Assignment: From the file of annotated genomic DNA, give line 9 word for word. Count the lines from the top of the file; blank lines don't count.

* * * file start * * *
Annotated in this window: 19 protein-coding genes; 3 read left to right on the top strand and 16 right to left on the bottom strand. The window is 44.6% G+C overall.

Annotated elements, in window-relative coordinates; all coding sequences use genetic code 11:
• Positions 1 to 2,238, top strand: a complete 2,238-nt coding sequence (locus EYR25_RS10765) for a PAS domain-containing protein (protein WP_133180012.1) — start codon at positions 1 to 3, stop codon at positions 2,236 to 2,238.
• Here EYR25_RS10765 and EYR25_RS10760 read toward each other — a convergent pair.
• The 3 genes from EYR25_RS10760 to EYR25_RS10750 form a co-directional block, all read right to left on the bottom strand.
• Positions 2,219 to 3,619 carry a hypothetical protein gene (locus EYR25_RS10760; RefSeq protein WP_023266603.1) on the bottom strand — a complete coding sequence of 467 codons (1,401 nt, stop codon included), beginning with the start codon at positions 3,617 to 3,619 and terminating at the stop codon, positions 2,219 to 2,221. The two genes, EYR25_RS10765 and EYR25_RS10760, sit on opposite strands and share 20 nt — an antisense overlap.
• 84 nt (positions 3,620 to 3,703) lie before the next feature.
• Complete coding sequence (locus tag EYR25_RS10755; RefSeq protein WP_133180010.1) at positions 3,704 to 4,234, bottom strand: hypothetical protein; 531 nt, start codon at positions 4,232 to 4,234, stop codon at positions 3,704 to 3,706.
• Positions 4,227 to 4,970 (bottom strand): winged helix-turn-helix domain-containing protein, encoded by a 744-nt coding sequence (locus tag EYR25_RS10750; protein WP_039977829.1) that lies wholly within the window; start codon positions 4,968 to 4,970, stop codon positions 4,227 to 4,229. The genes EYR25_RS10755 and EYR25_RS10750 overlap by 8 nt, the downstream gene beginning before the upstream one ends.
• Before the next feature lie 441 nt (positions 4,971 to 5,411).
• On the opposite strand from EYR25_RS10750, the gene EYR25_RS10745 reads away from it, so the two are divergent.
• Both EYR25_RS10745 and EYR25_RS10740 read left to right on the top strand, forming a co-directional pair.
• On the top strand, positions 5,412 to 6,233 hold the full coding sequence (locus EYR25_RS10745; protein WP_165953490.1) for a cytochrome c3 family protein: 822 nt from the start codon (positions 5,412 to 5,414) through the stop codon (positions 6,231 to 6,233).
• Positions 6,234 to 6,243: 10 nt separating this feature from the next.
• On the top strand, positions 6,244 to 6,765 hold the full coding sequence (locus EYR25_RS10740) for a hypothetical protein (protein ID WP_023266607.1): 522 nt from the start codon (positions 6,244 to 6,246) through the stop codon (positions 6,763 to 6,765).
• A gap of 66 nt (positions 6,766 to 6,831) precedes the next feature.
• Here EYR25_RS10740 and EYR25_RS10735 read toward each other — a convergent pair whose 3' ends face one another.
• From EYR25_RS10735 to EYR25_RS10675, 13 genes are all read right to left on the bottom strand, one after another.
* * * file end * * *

• Positions 4,227 to 4,970 (bottom strand): winged helix-turn-helix domain-containing protein, encoded by a 744-nt coding sequence (locus tag EYR25_RS10750; protein WP_039977829.1) that lies wholly within the window; start codon positions 4,968 to 4,970, stop codon positions 4,227 to 4,229. The genes EYR25_RS10755 and EYR25_RS10750 overlap by 8 nt, the downstream gene beginning before the upstream one ends.